December 12, 2011 at 1:43 pm |
    • Joe T.

      If you are so against science and technology, then get off the internet. Throw away your phone. Go live with the Amish. You hypocrite.

      December 12, 2011 at 1:43 pm |
    • HeIsGod

      @ streetsmt – Well, PRAISE the LORD you are NOT close to being like GOD......go and donate to charities instead of complaining about what God isn't doing.

      December 12, 2011 at 1:45 pm |
    • HeIsGod

      Joe T. – I am not sure if you live in America, but if you have a problem with us who believe in Christ, you can easily STOP using our American currency that says "IN GOD WE TRUST" and let's see if you can still use the internet or be able to sustain yourself with just the air that you breath. Or, you can move out of the country you live in, where the majority of the people believe in God and create your own country.

      December 12, 2011 at 1:50 pm |
    • streetsmt

      @HelsGod
      You have no idea how much I give to charity. Remember, I'm an atheist and we gennerally do more for society than religious people.
      And you couldn't respond to the point. That God does 0 for anyone because there most likely is no Zeus, Poseidon, Hermes, God, Allah, flying speghetti monster, etc.........

      December 12, 2011 at 1:52 pm |
    • Joe T.

      HelsGod, what does the currency saying "In God We Trust" have to do with me using it? You do realize there are all kind of masonic symbols on the currency right? Are you a mason? If not, you shouldn't be using the currency.

      You completely missed my point and attack me with an illogical viewpoint. Congratulations. The point I'm making is that it's hypocritical to say how much you hate science and technology... while using something that was created because of science and technology. Last time I checked, God had nothing to do with creating currency.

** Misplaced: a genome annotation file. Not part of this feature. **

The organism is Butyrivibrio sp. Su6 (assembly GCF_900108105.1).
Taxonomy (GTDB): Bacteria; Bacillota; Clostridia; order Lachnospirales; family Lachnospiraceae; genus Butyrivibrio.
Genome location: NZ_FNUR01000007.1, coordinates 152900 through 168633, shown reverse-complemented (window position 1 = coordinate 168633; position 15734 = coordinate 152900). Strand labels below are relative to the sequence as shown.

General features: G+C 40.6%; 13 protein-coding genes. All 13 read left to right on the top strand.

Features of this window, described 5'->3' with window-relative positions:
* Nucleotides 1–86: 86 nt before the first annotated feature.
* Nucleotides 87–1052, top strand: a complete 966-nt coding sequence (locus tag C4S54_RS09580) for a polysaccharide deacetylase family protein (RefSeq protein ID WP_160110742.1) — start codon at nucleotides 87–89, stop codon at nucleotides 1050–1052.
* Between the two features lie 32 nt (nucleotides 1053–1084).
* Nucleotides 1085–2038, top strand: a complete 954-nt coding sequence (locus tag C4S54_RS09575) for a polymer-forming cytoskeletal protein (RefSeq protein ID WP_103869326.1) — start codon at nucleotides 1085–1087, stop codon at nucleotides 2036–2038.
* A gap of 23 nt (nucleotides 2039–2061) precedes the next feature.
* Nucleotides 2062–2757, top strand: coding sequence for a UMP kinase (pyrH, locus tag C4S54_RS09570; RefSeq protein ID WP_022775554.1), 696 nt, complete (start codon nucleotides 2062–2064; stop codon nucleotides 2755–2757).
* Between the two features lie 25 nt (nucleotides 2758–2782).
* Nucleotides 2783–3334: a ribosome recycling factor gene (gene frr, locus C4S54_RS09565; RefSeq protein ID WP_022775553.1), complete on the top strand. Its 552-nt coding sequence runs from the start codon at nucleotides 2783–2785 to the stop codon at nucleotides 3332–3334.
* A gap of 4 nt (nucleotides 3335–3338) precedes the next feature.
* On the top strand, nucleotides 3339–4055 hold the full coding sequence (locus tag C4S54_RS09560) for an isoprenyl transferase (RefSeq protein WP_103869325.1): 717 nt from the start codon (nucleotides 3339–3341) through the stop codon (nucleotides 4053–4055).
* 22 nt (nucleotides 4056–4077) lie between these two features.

December 12, 2011 at 2:14 pm |
  5. Pamela Sanderson

    Okay, so I admit that I am an atheist but the religious wing nuts out there have got to be kidding with this utter nonsense. First of all, if there was a god we all know he is a Dallas Cowboys fan. Second, it is unlikely that a real god would have such a sense of humor as to make Tebow suck for 3 quarters every game and only manage to show an iota of competence in the closing moments of each 4th quarter/OT (or perhaps god has a gambling problem and doubles up at each halftime). Third, every saturday in Texas during the fall hundreds of thousands of fans are rooting for "their college team" to win and half of them are always wrong. Fourth, "on the seventh day he rested" so why would god get off the couch to do a little housework and make Tebow look good on "his" day off? That's quite a big chore to do even for a god. Finally, three republican candidates each believed god told them to run. If that ain't enough to make you a devout athiest, then you might as well deify Tebow now while the rest of us say: "Beam me up Scotty, there's no intelligent life down here......"

    December 12, 2011 at 1:37 pm |
  6. Timmy

    God is not interested in Football games unless they would have an impact on an issue that he is concerned with. Think about Eli and Peyton Manning when they played against each other. If you asked their Father which team he wanted to win in that situation he would simply say he hopes they both have good game. God is no different. He simply allows people to go about their lives uninterrupted, and intervenes only when a situation has a bearing on him that He deems necessary to handle. Wars are the same way. If God did not authorize a war then humans did not and could not have his backing. That's why God has told Christians today to not engage in literal wars because he is not sponsoring or endorsing any wars on earth today even though many people claim they have his blessing.

    December 12, 2011 at 1:37 pm |
    • Earthling

      God is different from Archie Manning in that Archie actually exists, where god is a figment of your imagination.

      December 12, 2011 at 1:46 pm |
  7. Kris B